Freed inmates from Saughton Prison test positive for drugs
NEARLY one in three prisoners are testing positive for drugs on release from Saughton Prison, it has emerged.
Official figures reveal 31 percent of newly-freed inmates had taken illegal narcotics, including heroin substitutes and cannabis or misused prescribed substances.
Political opponents claimed the numbers undermine any attempts being made to rehabilitate criminals and cut reoffending rates.
“It’s clear that we are seeing too many offenders continuing their criminality within the HMP Edinburgh walls,” said Scottish Conservative MSP for Lothian, Miles Briggs.
Nationally, 1164 inmates were caught either taking drugs or administering them to others last year, the equivalent of more than three a day.
The figure has nearly doubled in four years and is the highest since 2008-09 when 1257 were caught.
“Our prisons are supposed to be completely secure, yet these figures indicate drug use is increasing in recent years,” added Mr Briggs.
“Detecting and recording these incidents is all well and good but unless the SNP government cracks down on this issue and works with prison authorities to develop new approaches to tackling this problem we will continue to see a rising trend of drug taking in our prisons.”
A charity which works to help rehabilitate prisoners called for more support to help wean them off dangerous drugs and beat addiction.
Jason Moore of The Forward Trust said: “Access to effective, evidence-based drug and alcohol treatment is key to reducing the demand for drugs within the prison population.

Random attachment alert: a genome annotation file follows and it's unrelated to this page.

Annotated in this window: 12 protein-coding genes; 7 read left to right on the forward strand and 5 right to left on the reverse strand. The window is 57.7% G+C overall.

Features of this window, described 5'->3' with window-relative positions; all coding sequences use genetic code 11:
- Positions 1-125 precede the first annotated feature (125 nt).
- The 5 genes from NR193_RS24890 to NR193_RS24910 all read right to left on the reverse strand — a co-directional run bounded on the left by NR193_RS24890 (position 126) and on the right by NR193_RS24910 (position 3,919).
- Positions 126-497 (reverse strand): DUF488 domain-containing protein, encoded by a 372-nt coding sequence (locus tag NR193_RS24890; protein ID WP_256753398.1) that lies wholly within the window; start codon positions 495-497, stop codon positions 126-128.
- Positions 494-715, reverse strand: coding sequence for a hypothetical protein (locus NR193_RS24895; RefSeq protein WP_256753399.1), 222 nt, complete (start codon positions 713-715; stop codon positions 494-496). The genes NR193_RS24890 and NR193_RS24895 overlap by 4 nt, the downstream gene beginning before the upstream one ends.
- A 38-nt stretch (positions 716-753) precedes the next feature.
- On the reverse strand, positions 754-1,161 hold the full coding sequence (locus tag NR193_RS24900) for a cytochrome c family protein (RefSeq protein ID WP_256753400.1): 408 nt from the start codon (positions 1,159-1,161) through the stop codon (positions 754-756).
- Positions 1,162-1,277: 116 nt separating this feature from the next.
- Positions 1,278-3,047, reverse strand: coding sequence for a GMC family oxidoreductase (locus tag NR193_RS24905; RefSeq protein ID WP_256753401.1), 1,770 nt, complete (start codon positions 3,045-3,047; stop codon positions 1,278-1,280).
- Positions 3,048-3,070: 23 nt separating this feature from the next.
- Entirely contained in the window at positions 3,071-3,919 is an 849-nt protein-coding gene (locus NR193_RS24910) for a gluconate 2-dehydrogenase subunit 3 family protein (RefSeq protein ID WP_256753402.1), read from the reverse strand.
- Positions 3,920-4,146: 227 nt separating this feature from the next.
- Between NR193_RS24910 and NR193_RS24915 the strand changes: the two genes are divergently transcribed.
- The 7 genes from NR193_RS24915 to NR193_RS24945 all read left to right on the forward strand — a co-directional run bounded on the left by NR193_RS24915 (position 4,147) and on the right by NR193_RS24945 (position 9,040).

“More needs to be done to turn prisoners away from the dealer and towards treatment and recovery.”
The Scottish Government and prison chiefs said work is being done to tackle drug taking in prison.
“Enforcement in prisons is a matter for the Scottish Prison Service and these figures show their efforts to tackle drug taking within prisons is making a difference,” said a Scottish Government spokeswoman.
“In Scotland, drug taking in the general adult population is falling and drug taking levels among young people remain low.
“We have invested over £630 million to tackle problem alcohol and drug use since 2008.
“The vast majority of that investment has directly supported local prevention, treatment and recovery services.”
Tom Fox, of the Scottish Prison Service, said: “Prisons are microcosms of society and drugs are a problem in prisons just as they are in society.
“We spend a lot of time and energy trying to prevent illegal substances coming into prisons and we offer extensive support to people.
“Drugs are a blight on society and we have to cope with them in prisons just as communities also have to cope with them.”